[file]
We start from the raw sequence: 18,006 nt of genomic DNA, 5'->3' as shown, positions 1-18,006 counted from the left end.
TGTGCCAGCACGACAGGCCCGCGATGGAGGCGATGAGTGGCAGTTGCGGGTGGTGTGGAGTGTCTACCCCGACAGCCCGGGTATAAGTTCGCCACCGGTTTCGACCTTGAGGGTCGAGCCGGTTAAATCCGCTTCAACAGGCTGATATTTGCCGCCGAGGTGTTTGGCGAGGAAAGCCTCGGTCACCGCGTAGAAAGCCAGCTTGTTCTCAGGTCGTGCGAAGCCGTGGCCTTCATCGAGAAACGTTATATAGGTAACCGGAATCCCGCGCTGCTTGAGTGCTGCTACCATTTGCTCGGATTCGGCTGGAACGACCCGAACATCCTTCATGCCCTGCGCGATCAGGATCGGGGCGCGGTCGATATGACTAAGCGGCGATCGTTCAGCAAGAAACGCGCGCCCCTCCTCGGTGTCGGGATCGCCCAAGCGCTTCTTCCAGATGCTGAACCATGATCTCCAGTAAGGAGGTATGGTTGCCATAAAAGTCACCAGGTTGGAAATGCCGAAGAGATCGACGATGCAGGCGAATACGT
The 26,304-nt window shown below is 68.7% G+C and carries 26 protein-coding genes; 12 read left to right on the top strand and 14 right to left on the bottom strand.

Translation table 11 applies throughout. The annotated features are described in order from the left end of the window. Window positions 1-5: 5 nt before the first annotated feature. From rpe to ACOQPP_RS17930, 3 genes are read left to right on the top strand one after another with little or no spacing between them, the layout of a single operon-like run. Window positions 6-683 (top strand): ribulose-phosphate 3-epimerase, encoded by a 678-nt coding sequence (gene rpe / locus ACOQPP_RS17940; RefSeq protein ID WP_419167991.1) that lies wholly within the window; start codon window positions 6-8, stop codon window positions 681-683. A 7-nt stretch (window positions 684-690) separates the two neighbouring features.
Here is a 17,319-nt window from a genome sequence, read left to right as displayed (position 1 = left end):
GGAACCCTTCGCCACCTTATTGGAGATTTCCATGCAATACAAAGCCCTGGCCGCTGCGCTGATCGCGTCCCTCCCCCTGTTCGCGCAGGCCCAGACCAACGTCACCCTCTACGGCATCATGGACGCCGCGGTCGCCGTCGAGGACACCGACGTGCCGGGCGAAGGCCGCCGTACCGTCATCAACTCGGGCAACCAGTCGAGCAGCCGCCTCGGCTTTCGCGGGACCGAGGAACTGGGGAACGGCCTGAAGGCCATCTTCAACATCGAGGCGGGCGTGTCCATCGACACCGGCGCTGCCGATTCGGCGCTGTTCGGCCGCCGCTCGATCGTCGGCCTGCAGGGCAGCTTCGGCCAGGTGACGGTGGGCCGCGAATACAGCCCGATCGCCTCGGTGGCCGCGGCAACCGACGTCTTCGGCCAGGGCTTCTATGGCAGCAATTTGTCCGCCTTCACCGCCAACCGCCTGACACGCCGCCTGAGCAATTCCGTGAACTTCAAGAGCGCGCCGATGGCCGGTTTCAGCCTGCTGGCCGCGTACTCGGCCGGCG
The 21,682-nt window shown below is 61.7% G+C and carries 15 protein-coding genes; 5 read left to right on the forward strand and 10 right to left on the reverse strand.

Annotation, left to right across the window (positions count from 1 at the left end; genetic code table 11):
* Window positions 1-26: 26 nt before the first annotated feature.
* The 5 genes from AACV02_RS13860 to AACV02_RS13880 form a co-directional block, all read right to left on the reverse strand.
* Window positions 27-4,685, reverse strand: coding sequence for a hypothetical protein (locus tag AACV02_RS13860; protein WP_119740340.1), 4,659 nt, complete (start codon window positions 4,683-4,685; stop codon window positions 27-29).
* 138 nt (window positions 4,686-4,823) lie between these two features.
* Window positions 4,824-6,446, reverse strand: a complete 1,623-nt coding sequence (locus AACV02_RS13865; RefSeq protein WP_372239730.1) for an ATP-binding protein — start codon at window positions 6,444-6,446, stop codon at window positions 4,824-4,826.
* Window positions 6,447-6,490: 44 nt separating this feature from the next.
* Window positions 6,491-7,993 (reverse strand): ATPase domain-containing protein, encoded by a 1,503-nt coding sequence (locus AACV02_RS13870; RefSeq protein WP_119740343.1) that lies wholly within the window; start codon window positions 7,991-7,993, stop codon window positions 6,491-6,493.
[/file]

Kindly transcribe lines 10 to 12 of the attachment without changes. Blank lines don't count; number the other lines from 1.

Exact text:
* The 5 genes from AACV02_RS13860 to AACV02_RS13880 form a co-directional block, all read right to left on the reverse strand.
* Window positions 27-4,685, reverse strand: coding sequence for a hypothetical protein (locus tag AACV02_RS13860; protein WP_119740340.1), 4,659 nt, complete (start codon window positions 4,683-4,685; stop codon window positions 27-29).
* 138 nt (window positions 4,686-4,823) lie between these two features.